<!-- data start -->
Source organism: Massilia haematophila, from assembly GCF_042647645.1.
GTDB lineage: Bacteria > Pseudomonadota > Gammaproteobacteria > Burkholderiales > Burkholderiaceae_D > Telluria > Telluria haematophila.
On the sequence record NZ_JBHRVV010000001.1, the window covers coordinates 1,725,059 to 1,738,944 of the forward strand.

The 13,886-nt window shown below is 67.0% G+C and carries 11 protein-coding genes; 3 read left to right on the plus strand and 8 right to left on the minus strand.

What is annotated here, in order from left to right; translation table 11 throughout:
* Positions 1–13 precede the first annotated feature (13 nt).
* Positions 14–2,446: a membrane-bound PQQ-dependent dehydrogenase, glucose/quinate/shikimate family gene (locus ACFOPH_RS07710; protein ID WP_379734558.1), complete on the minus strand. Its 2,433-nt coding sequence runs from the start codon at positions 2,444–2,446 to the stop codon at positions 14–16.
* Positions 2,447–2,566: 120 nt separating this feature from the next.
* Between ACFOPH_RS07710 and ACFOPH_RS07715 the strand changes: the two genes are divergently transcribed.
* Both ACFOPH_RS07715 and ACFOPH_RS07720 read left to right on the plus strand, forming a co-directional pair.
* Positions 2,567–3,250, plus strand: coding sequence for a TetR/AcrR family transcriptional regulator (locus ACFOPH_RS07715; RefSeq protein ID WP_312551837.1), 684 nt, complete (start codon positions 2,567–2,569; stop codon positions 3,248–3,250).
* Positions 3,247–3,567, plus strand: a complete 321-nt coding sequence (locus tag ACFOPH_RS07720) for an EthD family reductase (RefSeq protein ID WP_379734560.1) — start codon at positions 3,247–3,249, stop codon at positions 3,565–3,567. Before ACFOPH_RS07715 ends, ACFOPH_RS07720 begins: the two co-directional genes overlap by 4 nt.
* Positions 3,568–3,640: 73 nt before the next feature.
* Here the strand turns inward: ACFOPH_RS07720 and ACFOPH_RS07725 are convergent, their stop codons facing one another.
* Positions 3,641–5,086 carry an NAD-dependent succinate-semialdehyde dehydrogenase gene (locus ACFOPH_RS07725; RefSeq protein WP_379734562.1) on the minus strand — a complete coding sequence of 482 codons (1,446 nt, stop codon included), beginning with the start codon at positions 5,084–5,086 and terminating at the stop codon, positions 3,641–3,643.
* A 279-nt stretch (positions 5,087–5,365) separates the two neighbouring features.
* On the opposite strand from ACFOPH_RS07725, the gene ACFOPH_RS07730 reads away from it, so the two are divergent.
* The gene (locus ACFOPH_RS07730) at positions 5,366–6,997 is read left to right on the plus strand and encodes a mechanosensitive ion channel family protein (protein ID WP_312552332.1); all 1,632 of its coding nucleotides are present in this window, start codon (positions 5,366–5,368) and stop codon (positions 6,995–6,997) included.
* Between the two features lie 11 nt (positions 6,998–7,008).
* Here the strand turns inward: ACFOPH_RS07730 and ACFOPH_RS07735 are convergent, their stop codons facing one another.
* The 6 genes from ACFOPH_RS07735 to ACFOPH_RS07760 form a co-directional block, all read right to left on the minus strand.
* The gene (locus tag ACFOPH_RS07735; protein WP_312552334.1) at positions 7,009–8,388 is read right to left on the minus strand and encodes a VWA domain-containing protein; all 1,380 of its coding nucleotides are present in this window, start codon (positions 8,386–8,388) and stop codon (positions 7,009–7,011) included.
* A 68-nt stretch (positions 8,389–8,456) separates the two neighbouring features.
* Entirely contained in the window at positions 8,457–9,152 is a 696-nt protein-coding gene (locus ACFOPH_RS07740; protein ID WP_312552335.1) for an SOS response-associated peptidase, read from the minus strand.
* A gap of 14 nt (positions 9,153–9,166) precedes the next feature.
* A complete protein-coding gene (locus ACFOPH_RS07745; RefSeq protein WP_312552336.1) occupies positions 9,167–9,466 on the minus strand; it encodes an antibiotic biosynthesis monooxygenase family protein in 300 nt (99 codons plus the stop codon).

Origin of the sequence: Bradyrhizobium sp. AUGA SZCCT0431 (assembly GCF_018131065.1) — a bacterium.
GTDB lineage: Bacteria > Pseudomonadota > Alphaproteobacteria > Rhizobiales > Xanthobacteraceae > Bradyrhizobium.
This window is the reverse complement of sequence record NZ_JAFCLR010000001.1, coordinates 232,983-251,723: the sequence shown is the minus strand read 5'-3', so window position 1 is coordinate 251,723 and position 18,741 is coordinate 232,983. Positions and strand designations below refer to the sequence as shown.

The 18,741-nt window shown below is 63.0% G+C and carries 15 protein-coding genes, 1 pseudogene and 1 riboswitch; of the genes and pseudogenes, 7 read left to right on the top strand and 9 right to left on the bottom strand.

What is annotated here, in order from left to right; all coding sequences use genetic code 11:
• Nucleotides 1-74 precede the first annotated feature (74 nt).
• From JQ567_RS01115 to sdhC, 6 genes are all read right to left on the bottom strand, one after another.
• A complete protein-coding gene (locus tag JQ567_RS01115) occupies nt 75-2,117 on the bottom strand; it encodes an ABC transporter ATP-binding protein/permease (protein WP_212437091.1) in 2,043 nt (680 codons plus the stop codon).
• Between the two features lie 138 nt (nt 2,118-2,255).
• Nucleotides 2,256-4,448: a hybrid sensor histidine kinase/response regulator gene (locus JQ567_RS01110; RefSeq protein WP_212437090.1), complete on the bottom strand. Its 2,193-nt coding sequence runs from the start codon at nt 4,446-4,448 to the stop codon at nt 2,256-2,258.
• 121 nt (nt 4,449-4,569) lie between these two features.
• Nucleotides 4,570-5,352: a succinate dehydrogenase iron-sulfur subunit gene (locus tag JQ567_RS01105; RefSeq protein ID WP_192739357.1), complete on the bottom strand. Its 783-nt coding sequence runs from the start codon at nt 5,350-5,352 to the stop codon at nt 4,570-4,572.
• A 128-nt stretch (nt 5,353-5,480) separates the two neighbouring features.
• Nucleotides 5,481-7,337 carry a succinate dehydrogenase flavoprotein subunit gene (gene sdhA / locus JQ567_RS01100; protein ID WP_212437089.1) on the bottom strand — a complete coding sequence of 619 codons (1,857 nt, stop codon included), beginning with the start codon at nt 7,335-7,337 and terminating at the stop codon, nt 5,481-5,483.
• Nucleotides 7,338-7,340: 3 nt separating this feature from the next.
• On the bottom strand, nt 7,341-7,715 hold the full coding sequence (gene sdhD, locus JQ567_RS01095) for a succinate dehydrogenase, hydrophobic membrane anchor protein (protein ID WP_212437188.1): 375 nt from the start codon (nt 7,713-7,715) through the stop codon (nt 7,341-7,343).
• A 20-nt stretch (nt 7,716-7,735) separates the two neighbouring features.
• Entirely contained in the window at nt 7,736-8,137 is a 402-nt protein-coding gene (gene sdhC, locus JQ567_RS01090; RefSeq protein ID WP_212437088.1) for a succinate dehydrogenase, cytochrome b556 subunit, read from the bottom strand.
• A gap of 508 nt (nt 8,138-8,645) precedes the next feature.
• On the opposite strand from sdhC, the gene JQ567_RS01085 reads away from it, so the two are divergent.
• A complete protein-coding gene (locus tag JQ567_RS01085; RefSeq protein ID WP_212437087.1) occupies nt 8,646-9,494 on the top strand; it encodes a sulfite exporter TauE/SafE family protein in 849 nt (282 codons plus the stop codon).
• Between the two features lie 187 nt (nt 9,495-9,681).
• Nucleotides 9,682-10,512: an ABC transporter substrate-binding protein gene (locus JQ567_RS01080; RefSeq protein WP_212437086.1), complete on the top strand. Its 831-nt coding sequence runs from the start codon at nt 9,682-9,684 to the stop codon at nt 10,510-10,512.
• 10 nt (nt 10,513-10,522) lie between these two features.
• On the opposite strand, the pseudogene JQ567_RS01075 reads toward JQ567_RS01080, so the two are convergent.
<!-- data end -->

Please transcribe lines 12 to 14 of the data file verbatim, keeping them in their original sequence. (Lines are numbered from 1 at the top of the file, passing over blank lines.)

* Positions 3,247–3,567, plus strand: a complete 321-nt coding sequence (locus tag ACFOPH_RS07720) for an EthD family reductase (RefSeq protein ID WP_379734560.1) — start codon at positions 3,247–3,249, stop codon at positions 3,565–3,567. Before ACFOPH_RS07715 ends, ACFOPH_RS07720 begins: the two co-directional genes overlap by 4 nt.
* Positions 3,568–3,640: 73 nt before the next feature.
* Here the strand turns inward: ACFOPH_RS07720 and ACFOPH_RS07725 are convergent, their stop codons facing one another.